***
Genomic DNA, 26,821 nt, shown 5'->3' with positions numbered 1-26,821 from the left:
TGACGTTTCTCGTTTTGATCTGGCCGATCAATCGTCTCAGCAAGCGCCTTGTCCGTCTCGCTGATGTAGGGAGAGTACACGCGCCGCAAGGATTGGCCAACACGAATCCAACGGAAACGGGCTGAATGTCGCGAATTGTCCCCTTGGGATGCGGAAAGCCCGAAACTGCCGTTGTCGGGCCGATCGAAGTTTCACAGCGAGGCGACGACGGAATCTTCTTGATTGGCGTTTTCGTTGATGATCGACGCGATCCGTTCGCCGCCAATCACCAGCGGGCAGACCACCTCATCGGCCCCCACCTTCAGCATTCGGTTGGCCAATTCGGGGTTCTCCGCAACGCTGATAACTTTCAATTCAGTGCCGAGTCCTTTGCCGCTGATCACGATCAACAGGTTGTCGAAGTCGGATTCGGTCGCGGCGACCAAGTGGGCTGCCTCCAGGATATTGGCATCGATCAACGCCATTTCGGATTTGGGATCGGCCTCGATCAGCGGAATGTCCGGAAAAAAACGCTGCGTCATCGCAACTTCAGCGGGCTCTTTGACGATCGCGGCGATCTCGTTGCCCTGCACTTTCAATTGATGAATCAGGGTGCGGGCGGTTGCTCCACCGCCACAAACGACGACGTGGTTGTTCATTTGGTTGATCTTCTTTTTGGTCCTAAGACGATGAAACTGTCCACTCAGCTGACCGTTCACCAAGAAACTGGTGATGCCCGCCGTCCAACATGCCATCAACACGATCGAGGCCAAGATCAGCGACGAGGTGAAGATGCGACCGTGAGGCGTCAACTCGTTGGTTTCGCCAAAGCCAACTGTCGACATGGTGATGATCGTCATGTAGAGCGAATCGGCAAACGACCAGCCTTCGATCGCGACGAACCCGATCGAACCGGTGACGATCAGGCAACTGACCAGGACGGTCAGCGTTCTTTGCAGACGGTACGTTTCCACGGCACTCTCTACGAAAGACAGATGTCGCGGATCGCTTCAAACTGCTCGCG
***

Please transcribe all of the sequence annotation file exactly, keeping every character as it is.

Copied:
Genomic DNA, 26,821 nt, shown 5'->3' with positions numbered 1-26,821 from the left:
TGACGTTTCTCGTTTTGATCTGGCCGATCAATCGTCTCAGCAAGCGCCTTGTCCGTCTCGCTGATGTAGGGAGAGTACACGCGCCGCAAGGATTGGCCAACACGAATCCAACGGAAACGGGCTGAATGTCGCGAATTGTCCCCTTGGGATGCGGAAAGCCCGAAACTGCCGTTGTCGGGCCGATCGAAGTTTCACAGCGAGGCGACGACGGAATCTTCTTGATTGGCGTTTTCGTTGATGATCGACGCGATCCGTTCGCCGCCAATCACCAGCGGGCAGACCACCTCATCGGCCCCCACCTTCAGCATTCGGTTGGCCAATTCGGGGTTCTCCGCAACGCTGATAACTTTCAATTCAGTGCCGAGTCCTTTGCCGCTGATCACGATCAACAGGTTGTCGAAGTCGGATTCGGTCGCGGCGACCAAGTGGGCTGCCTCCAGGATATTGGCATCGATCAACGCCATTTCGGATTTGGGATCGGCCTCGATCAGCGGAATGTCCGGAAAAAAACGCTGCGTCATCGCAACTTCAGCGGGCTCTTTGACGATCGCGGCGATCTCGTTGCCCTGCACTTTCAATTGATGAATCAGGGTGCGGGCGGTTGCTCCACCGCCACAAACGACGACGTGGTTGTTCATTTGGTTGATCTTCTTTTTGGTCCTAAGACGATGAAACTGTCCACTCAGCTGACCGTTCACCAAGAAACTGGTGATGCCCGCCGTCCAACATGCCATCAACACGATCGAGGCCAAGATCAGCGACGAGGTGAAGATGCGACCGTGAGGCGTCAACTCGTTGGTTTCGCCAAAGCCAACTGTCGACATGGTGATGATCGTCATGTAGAGCGAATCGGCAAACGACCAGCCTTCGATCGCGACGAACCCGATCGAACCGGTGACGATCAGGCAACTGACCAGGACGGTCAGCGTTCTTTGCAGACGGTACGTTTCCACGGCACTCTCTACGAAAGACAGATGTCGCGGATCGCTTCAAACTGCTCGCG